OK, Austen probably wouldn’t have mentioned sexuality.  This shouldn’t put you off, by the way; her portrait of counter culture in 60s US is fascinating.  The other night on TV, I happened on one of those gruesome tribute concerts, where a big star sits in the audience while other stars sing to him/her; it was Springsteen’s turn and Patti was singing the great “Because the Night”; “..Because the night belongs to lovers, because the night belongs to – (smile, gesture) – BRUCE!”  Sometimes, nothing is more destructive than age and success.  Patti looking a lot like Henry Winkler these days, I think.

patti fonz

 

Andrei Rublev, Tarkovsky

Just finished watching this masterpiece again and it struck me that Boris the boy bellmaker is the counterpart of a Young Communist zealot, cajoling, threatening, forcing the doubting workforce to perform the impossible, in the face of terrible obstacles.  Violence, bullying, sternness, squalor, the interspersion of sentimentality with horrible cruelty (eyes put out) – all the common features of Russian literature and cinema (Karamazov, for instance).  And unforgettable images, of course.

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Reflections I, 

Blackpaint, 6.10.2015

 

 

 

 

Blackpaint 494 – House of Leaves, Murder in Moscow and Eric in Dulwich

May 10, 2015

Down Dog

Down Dog

I’m deeply traumatised by the election result and the prospect of 56 SNP-ers coming to take all our English money away and leave us defenceless against Russia et al, so tonight’s blog will be short and hurriedly written (no change there then, I’m tempted to write – but I won’t because I’m trying to avoid cliche).

House of Leaves, Mark Danielewsky

Now a hundred or so pages into this experimental horror(?) novel, with several hundred more to go – but since many of these pages are blank or nearly so, might just make it.  The experimentation, so far at least, consists of a labyrinthine structure of textual references, many obviously fictional, some probably real authors but fictional works, some probably the other way round.  There are “windows” of text which is reversed on the obverse page, as if the paper were transparent; some of the refs continue over numerous pages and are printed upside down.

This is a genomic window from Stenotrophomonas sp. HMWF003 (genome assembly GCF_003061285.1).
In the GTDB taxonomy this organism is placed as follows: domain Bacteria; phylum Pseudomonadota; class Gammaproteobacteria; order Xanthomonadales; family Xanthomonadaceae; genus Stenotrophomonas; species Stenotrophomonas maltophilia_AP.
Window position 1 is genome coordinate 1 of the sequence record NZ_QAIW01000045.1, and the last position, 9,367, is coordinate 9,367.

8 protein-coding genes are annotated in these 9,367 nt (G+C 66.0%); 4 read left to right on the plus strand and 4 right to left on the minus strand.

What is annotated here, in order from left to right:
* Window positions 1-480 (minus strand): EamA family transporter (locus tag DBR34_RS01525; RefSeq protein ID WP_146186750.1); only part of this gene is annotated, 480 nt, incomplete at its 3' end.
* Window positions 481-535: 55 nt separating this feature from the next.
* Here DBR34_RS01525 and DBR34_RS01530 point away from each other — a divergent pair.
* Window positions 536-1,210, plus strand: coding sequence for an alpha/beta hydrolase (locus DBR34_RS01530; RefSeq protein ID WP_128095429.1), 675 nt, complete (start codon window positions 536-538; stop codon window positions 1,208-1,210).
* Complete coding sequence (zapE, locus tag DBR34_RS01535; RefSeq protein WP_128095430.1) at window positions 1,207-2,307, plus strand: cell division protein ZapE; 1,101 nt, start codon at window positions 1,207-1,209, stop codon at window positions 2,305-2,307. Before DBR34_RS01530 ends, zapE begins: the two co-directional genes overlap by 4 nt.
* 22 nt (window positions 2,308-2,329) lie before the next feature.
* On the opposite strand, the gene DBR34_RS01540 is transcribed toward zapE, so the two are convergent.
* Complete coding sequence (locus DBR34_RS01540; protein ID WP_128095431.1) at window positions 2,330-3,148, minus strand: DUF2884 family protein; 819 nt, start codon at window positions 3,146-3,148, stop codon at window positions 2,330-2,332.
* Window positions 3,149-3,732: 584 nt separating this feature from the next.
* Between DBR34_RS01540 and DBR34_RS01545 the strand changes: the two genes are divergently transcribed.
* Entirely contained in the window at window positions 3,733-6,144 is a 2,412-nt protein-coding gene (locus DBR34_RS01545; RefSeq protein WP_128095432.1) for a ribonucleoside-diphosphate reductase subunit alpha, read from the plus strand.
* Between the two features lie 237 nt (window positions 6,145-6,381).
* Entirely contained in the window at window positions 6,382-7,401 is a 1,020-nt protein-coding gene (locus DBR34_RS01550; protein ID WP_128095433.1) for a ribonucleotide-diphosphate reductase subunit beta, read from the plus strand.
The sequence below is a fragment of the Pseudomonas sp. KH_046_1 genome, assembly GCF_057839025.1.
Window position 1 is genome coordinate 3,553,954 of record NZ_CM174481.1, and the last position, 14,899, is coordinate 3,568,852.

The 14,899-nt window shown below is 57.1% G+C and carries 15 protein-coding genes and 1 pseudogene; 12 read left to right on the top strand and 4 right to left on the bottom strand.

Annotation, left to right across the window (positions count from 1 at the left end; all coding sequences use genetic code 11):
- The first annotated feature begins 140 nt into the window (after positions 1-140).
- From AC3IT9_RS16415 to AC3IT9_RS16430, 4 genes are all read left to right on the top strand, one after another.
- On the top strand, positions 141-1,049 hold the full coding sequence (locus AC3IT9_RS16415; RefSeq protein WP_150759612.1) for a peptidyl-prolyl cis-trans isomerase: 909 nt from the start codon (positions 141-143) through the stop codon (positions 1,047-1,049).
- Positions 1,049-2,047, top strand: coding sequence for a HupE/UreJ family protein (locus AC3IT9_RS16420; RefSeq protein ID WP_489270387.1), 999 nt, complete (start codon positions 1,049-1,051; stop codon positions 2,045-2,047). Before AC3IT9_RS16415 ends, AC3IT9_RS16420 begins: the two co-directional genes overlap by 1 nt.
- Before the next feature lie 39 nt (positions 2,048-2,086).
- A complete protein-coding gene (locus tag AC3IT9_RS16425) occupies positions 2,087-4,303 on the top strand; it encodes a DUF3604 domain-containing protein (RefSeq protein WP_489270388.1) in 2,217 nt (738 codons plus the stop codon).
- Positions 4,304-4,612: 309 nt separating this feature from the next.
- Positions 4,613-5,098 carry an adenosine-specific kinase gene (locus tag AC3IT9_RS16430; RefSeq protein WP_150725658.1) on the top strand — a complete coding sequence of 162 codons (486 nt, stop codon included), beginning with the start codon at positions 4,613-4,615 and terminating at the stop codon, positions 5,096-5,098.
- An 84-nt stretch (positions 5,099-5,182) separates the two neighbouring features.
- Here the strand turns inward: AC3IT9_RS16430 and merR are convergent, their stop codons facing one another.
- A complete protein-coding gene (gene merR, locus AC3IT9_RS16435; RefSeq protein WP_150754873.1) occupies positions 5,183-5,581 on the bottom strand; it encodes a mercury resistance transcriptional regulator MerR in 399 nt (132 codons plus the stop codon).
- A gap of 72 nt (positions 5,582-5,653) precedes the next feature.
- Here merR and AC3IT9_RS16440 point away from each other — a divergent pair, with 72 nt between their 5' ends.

At the core of this playfulness are two continuous narratives, one an intermittent commentary on the other, which can be read in a conventional way – so the “experimentation” forms a sort of packaging for the story and as such, can be more or less ignored – you still get the gist.  One of the narratives is rather flat and impersonal in tone, an “objective” report of events; the commentary is slangy, wild, peppered with expletives and full of graphic sexual and chemical encounters, real or imagined.  It reads a bit like the Stephen King of The Dark Half.

So, an experimental novel, rather like most of BS Johnson; odd- looking textual things going on, little jokes and metaphors dancing around – but a solid central narrative core provided by identifiable narrative voices (so far).

NOT Finnegans Wake, then; Joyce’s dream language retains the power to subvert, corrupt, or, at least, to flavour anything else you choose to read after putting Finnegan down.

Ravilious at Dulwich Picture Gallery

Went round this in half an hour, as the gallery was about to close; the pictures – and there are plenty of them – have a delicate beauty and cleanliness, but can be rather bloodless in bulk.  The best ones. I think, are those where he has used darker hues, obviously night ones like that below.  His other weakness, to my mind, is the human figure; his people tend to be stiff and cartoon-ish.  Great illustrator though, reminiscent of Paul Nash and maybe Ben and Winifred Nicolson.

ravilious

Force Majeure, Ruben Ostlund

A funny film, looking at the aftermath of an avalanche threatening (apparently) diners at a ski resort restaurant; how one’s behaviour stands up to examination when the danger has passed.  As is the convention, male behaviour is unheroic, selfish, foolhardy, self-justifying, self-obsessed, vain, pathetic and consequently very funny.  The women tend to be relaxed, responsible, caring, t0lerantly amused – perhaps stressed by the demands and insecurities of the men, but basically proper people.  The Scandinavian norm.

There is a terrifying sequence in which an incompetent (male) coach driver attempts to get his laden vehicle round hairpin bends above a chasm – couldn’t watch it.

force majeure

This is Moscow Speaking, Yuli Daniel

I first read this in 1970 at university and just re-read it; it’s fantastic – tough, poetic, fearless.  It’s 1960 in Moscow – the authorities announce August 10th to be Public Murder Day.  All citizens over 16 can kill who they choose, certain categories (police, prison officers) excepted…

It got Daniel 5 years in prison, along with Andrei Sinyavsky.  Alexander Ginzberg also got 5 years for protesting at the imprisonment – and eventually, Daniel’s wife got 4 years for opposing the invasion of Czechoslovakia.

Tate Modern, Painting After Technology